It walks with the big boys, but it talks like an art house indieflick. It’s a movie about feeling and living, without any ofthe two-dimensional, stereotypical characters that populate everyother movie in Hollywood. First-time director Zach Braff also wroteand starred in the movie, which is pretty rare itself these days.It’s an intriguing, insightful film that isn’t quite aromantic comedy, but isn’t quite a straight-forward comedy,either.
Garden State tells the story of Andrew Largeman (Braff),a modestly successful TV actor in Los Angeles. Largeman(“Large” to his friends) returns home to New Jersey forthe first time in nine years to attend his mother’s funeral.He encounters old friends, like Mark (Peter Sarsgaard) who works asa gravedigger by day and parties hard with booze and cocaine bynight, and generally drifts from one place to the next without anyaim. But when he meets Sam (Natalie Portman), a unique, quirkycompulsive liar, he begins to discover a world of feeling that hehasn’t felt in years.
Braff has created an incredible cast of interesting,well-developed characters, and has chosen amazing actors to playthem. Ian Holm turns in a brief but moving role as Gideon Largeman,Large’s father and psychiatrist. The handful of interchangesbetween Large and his father are beautifully uncomfortable, with atangible tension that feels undeniably honest. Holm is a verytalented actor and his handling of Gideon Largeman’scharacter is exemplary.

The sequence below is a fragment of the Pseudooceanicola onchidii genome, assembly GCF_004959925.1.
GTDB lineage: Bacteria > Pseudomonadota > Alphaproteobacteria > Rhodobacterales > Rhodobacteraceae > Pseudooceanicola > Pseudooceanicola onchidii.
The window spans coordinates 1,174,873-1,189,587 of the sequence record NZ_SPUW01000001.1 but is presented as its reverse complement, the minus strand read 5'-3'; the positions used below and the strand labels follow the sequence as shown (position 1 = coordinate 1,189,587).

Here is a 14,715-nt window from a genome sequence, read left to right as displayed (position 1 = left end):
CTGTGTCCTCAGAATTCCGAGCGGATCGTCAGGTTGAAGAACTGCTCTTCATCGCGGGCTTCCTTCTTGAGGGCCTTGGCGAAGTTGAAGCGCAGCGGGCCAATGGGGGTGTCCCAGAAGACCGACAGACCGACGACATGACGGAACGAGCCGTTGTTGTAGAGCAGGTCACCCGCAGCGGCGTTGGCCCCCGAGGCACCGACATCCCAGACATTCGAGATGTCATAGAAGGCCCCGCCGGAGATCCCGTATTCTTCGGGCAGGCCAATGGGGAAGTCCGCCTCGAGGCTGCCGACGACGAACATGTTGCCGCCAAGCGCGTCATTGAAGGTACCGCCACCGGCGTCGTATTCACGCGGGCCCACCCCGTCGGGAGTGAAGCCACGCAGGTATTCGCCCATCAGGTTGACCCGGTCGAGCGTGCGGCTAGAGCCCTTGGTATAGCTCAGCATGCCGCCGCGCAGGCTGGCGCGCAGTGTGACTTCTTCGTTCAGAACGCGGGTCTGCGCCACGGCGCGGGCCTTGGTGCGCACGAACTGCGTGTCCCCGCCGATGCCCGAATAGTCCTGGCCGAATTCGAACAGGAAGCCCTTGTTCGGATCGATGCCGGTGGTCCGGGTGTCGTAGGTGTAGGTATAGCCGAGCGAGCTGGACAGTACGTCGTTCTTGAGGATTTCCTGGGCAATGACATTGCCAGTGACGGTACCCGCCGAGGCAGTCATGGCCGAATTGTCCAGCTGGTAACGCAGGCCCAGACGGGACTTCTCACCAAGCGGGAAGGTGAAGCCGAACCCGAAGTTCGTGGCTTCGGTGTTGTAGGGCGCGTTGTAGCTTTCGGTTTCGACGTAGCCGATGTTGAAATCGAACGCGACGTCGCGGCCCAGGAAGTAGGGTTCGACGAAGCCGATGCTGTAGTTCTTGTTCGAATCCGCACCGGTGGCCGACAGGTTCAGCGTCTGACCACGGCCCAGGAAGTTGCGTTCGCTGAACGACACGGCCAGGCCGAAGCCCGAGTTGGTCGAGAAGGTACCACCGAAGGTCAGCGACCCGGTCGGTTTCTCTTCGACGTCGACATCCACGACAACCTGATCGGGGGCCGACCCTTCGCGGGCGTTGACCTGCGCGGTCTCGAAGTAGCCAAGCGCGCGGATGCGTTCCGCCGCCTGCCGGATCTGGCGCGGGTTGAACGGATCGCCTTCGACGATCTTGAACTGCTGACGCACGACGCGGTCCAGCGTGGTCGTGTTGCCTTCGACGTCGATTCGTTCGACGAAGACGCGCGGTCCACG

However, even Holm’s performance is overshadowed by theastonishing performance by Natalie Portman. Portman, whose actingskills have been almost completely obscured by George Lucas’ham-fisted directing in the “Star Wars” prequels, isnothing short of amazing in this movie. She takes the role andmakes it hers, blurring the line between actor and character. Sheis Sam, and she turns in a performance that will almost guaranteeher an Oscar nomination.
With such impressive performances, it’s no wonder thatthis film focuses primarily on characters. Unlike most”Hollywood” films, the character development in”Garden State” is not forced or neglected, but allowedto grow naturally and evolve throughout the entirety of the film.The characters feel like real people, and like real people theygrow and change over time in subtle, quiet ways.
Garden State speaks to a very specific generation, muchlike The Graduate did in 1967. It speaks to an aimless,over-medicated generation of post-students who grew up on cocktailsof anti-depressants, Ritalin, and behavior inhibitors. Children whoweren’t allowed to be children, teenagers who weren’tallowed to be teenagers, adults who had to discover for themselveswhat it means to be an adult. Largeman uncovers a deep sea ofvulnerability when he sheds the safety blanket of medication andbegins feeling again.